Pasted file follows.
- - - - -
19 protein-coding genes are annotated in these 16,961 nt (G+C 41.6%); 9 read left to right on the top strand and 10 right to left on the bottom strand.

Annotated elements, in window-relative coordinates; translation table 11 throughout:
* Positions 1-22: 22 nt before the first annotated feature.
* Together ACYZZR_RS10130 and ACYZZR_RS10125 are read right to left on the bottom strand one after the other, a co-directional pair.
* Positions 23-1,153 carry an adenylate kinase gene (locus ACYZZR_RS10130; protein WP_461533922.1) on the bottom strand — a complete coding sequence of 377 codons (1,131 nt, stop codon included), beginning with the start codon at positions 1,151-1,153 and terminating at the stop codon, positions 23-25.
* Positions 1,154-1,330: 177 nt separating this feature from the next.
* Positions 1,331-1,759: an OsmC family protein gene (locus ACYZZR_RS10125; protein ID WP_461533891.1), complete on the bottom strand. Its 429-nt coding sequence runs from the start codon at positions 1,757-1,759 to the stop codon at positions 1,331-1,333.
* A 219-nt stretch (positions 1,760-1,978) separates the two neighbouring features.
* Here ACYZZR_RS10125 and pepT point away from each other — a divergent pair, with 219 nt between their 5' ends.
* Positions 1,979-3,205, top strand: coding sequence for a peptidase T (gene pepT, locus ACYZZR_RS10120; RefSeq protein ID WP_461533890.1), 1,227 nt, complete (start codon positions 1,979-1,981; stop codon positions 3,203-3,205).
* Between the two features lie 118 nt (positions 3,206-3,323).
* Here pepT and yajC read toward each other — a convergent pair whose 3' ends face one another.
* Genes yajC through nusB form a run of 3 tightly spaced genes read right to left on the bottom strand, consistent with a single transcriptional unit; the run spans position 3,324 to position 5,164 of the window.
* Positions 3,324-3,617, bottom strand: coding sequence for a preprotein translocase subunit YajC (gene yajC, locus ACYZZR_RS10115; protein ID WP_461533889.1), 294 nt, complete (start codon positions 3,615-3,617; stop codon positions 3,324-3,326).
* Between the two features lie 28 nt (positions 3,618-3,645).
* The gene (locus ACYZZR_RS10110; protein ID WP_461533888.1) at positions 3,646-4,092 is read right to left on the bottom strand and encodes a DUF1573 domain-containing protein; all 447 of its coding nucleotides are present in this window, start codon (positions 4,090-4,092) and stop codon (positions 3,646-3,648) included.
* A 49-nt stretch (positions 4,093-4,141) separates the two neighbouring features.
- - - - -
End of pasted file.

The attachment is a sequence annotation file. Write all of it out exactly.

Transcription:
19 protein-coding genes are annotated in these 16,961 nt (G+C 41.6%); 9 read left to right on the top strand and 10 right to left on the bottom strand.

Annotated elements, in window-relative coordinates; translation table 11 throughout:
* Positions 1-22: 22 nt before the first annotated feature.
* Together ACYZZR_RS10130 and ACYZZR_RS10125 are read right to left on the bottom strand one after the other, a co-directional pair.
* Positions 23-1,153 carry an adenylate kinase gene (locus ACYZZR_RS10130; protein WP_461533922.1) on the bottom strand — a complete coding sequence of 377 codons (1,131 nt, stop codon included), beginning with the start codon at positions 1,151-1,153 and terminating at the stop codon, positions 23-25.
* Positions 1,154-1,330: 177 nt separating this feature from the next.
* Positions 1,331-1,759: an OsmC family protein gene (locus ACYZZR_RS10125; protein ID WP_461533891.1), complete on the bottom strand. Its 429-nt coding sequence runs from the start codon at positions 1,757-1,759 to the stop codon at positions 1,331-1,333.
* A 219-nt stretch (positions 1,760-1,978) separates the two neighbouring features.
* Here ACYZZR_RS10125 and pepT point away from each other — a divergent pair, with 219 nt between their 5' ends.
* Positions 1,979-3,205, top strand: coding sequence for a peptidase T (gene pepT, locus ACYZZR_RS10120; RefSeq protein ID WP_461533890.1), 1,227 nt, complete (start codon positions 1,979-1,981; stop codon positions 3,203-3,205).
* Between the two features lie 118 nt (positions 3,206-3,323).
* Here pepT and yajC read toward each other — a convergent pair whose 3' ends face one another.
* Genes yajC through nusB form a run of 3 tightly spaced genes read right to left on the bottom strand, consistent with a single transcriptional unit; the run spans position 3,324 to position 5,164 of the window.
* Positions 3,324-3,617, bottom strand: coding sequence for a preprotein translocase subunit YajC (gene yajC, locus ACYZZR_RS10115; protein ID WP_461533889.1), 294 nt, complete (start codon positions 3,615-3,617; stop codon positions 3,324-3,326).
* Between the two features lie 28 nt (positions 3,618-3,645).
* The gene (locus ACYZZR_RS10110; protein ID WP_461533888.1) at positions 3,646-4,092 is read right to left on the bottom strand and encodes a DUF1573 domain-containing protein; all 447 of its coding nucleotides are present in this window, start codon (positions 4,090-4,092) and stop codon (positions 3,646-3,648) included.
* A 49-nt stretch (positions 4,093-4,141) separates the two neighbouring features.